I used to break into houses. Often they were uninhabited, skeleton homes in rich neighborhoods on the edges of the valley, being built at leisurely speeds while their owners prepared for their move to Napa. It was an open secret amongst sexually active teens that you could fuck in the empty houses in Browns Valley and no one could see you, especially at night. But I never took guys there, or even my friends — whose intimate touches and talks during our night adventures meant way more to me than my very serious long term boyfriend. I only broke into houses when I was alone.
Not just houses, actually, lots of buildings. The gymnasium at my high school was an easy target, there was a huge crawl space under the building and ladders to the roof. All I needed was a flashlight and a little elbow grease to push the dumpster up to the metal ladder that stopped about six feet off the ground. I explored the gym, the theater classrooms with the easy-open windows, the sheds with spare couches shoved inside them during the summers. All of this for a thrill while I roamed largely unsupervised in my small town.
The houses were different though. I didn’t break in just to prove that I could or to give myself a rush during uneventful stretches of adolescence. I would jimmy the locks of houses for sale, enter through a broken back door of an abandoned place. I liked discarded spaces better than the expectant energy of new homes. Browns Valley mansions were cavernous, with high ceilings and extravagant chandeliers with no bulbs to light them. The kitchens had marble countertops that were cold and empty, and gaping holes waited for stoves and refrigerators to fill them. I preferred the cramped one and two bedrooms wedged between the new buildings. Light snuck in through boarded up windows and illuminated dusty floors where carpet had been ripped mercilessly at the corners. Graffiti blended seamlessly with carpenters’ orange demolition instructions on the walls, neither of which I could decipher. Things were out of place, strewn about as if the house had been picked up and shaken. I found a toilet in the front hallway filled with dirt, a hammer left on a rocking chair in the backyard.
“It always felt haunted, no matter how new or even unfinished a home could be.”
I could hear myself so loudly in these empty spaces, I took up so much room. The pressure of my foot on the stairs, the small rush of wind as I breathed into rooms where maybe people once slept, families had grown, kids had played. It always felt haunted, no matter how new or even unfinished a home could be. A house is designed for people to live in it, to take up its space and to fill it completely. Intruders subvert the entire concept. Intruders are alone, with their own agenda, not staying or nesting, but making their presence felt nonetheless.
My overt confidence in my transgressions only made me bolder. I was ready to be caught at any time; my whiteness and desperate gender conformity meant being largely ignored by neighbors and cops. I was a quick thinker and knew how to talk my way into a harmless slap on the wrist should I be confronted by any adult. I craved that isolation, that feeling of utter aching loneliness that I found inside houses where I did not belong.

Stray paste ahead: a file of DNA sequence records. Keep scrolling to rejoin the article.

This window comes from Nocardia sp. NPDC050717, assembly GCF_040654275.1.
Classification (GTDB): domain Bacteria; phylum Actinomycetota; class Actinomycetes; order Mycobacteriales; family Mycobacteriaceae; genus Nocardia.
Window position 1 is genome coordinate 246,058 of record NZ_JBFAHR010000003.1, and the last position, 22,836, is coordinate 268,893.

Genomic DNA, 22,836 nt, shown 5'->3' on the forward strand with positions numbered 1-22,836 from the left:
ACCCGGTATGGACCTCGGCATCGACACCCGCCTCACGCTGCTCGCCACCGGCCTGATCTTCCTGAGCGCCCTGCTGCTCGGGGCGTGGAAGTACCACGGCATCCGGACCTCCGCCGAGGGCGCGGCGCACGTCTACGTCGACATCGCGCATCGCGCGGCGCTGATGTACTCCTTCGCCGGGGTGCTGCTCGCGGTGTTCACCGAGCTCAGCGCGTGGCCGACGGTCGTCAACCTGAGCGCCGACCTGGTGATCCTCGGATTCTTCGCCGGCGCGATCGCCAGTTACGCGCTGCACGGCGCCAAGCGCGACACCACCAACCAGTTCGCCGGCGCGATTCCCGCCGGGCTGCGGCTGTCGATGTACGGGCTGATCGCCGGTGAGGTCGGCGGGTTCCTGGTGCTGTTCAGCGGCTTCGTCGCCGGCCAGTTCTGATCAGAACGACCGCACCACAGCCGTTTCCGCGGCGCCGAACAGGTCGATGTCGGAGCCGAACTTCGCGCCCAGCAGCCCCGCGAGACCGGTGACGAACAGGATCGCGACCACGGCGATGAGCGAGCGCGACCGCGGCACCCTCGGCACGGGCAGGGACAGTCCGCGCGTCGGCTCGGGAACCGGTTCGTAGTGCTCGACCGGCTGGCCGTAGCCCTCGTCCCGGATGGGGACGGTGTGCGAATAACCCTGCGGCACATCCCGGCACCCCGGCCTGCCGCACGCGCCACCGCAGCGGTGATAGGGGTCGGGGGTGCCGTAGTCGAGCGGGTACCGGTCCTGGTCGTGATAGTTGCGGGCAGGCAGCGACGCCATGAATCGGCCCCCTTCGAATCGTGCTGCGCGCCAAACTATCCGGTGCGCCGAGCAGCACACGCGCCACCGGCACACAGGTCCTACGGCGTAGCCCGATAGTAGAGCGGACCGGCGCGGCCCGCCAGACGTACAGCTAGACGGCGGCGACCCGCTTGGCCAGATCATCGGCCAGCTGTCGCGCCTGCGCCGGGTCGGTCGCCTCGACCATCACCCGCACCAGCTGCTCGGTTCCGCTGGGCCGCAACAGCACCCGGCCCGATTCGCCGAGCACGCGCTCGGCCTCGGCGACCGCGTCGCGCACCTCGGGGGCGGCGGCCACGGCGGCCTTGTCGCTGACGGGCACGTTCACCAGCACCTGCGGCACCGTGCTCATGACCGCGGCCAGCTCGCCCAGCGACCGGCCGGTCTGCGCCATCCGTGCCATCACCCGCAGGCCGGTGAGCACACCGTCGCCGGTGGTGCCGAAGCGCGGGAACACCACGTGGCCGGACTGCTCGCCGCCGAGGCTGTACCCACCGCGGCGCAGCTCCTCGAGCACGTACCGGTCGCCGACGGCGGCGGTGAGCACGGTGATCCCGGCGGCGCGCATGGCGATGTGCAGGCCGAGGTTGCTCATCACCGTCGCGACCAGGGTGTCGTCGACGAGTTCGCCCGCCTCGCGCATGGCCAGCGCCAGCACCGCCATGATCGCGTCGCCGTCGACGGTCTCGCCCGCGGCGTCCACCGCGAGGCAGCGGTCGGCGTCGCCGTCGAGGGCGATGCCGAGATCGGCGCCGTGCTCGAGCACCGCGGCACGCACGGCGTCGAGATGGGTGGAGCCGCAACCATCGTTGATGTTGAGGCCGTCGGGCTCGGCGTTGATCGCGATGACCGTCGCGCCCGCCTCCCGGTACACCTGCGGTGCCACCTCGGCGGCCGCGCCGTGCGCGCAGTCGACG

I had gone on a trip with my boyfriend and his family to Lake Tahoe. He had teased me and joked with his sister about how cold the water would be. It was only spring, and Lake Tahoe is just melted snow. I knew I could handle it, I had been a lifeguard for years. His family sat on the dock, toes grazing the clear lake, surrounded by trees and mountains. We stood in the shallow water, slowly slowly slowly inching our bodies deeper. He held my hand and I wished he wouldn’t but I allowed it. It was the coldest water I have ever been in. We waited patiently (with the determination I have only seen in teenagers) for each centimeter of skin introduced to water to go numb before easing in further.
By the time we were chest deep in the lake our limbs felt like dead appendages swinging from our bodies and our lips had turned blue. I thought about the pools I had been working long hours at during the summers, how I had to help maintain the temperature around 85 degrees for patrons. I had checked that morning and the lake was about 40 degrees. I was adapting though, my body had stopped shivering and was now gliding through the water, feeling even the tiniest rise or fall in temperature, naturally seeking warmth.
“My body still felt leaden and strange, but I wanted to get as far out as possible.”
I took the plunge. The water was murkier and somehow even colder as I dove deeper, I felt plants and little fish around my feet and kicked at them, my heart fluttering with fear and excitement. My chest felt tight and it was a little hard to breathe, but I was grinning as I swam, away away away from from the shore. I could see the middle of the lake and moved toward it. My body still felt leaden and strange, but I wanted to get as far out as possible. My boyfriend followed. He shouted to come back to the shallow end, where you could touch ground if you wanted. I grinned and splashed and told him I was swimming out, as far as I could, as far as my body would take me. His blue lips were trembling as he tread water on the precipice of the deep.